Author Judy S. Walter looks to inform youth about Holocaust
Judy S. Walter has written a concise, easy-to-understand book about the Holocaust titled ¿Nightmare in Europe.¿ (Joe Crocetta / / April 17, 2013)
City in which you reside: Chambersburg, Pa.
Day job: Retired teacher
Book title: "Nightmare in Europe"
Genre: Historical nonfiction
Short synopsis of book: "Nightmare in Europe" is a concise, easy-to-understand book about the Holocaust. It includes stories of rescuers and survivors, as well as historical information.
Publisher: Sluser Publishing
What inspired you to write this book?
There were two motivating factors. One: I taught English at the Career Center as part of the Chambersburg Area Senior High School, and I led a unit on the Holocaust in conjunction with "Night," Elie Wiesel's memoir of the Holocaust. I had other people — a school principal whose husband worked at a Jewish school, a teacher whose grandfather died in a World War II concentration camp, and a survivor of a work camp in Germany — speak to my classes. Also, I took students along with other classes and teachers to the Holocaust Memorial Museum in Washington, D.C., each semester.
When I retired, another teacher suggested I write a short book that could be read by students as well as adults.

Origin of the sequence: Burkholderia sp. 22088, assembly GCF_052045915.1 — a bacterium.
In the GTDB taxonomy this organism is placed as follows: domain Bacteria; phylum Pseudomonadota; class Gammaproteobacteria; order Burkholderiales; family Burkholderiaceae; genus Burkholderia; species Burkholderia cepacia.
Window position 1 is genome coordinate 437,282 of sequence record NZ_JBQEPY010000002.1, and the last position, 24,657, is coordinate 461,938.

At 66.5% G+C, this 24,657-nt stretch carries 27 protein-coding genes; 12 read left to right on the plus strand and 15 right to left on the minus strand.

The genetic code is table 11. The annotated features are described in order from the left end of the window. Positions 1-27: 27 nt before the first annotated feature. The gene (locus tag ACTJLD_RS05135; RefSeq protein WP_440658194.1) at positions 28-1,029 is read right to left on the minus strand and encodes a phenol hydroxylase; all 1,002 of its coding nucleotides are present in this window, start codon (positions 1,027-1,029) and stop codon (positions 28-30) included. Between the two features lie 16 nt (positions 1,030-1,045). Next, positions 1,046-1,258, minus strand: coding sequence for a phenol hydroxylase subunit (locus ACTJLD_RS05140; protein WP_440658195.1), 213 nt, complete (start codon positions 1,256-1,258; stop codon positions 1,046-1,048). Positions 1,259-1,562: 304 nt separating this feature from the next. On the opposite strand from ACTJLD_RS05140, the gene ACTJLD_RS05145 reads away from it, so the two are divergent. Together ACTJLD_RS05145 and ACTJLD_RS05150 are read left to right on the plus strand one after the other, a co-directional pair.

The second motivating factor was what so many survivors who I met said that one day they would all be gone and there will be no one left to tell their stories. I wanted to do my part, so I wrote "Nightmare In Europe."
What kind of research did you do for your book?
By teaching a unit on the Holocaust each semester for five years, I had accumulated much material. I've also met many Holocaust survivors in my lifetime and heard their stories. Long ago, I met and spoke with Corrie ten Boom, a Dutch woman whose family hid Jews during World War II. The ten Booms' strong Christian beliefs were their motivation for this.
I interviewed two survivors as well as the teacher whose grandfather died in a concentration-camp. I watched documentaries and other films, read books, and did Internet research. My references are all documented in my book's bibliography. I've also been to the Holocaust museums in Washington, D.C., and Richmond, Va.
Who is your intended reader?
My intended audience is young people, because I want them to learn tolerance and respect for others. But anyone can benefit from reading the book.
There are hundreds of Holocaust memoirs. What makes yours unique?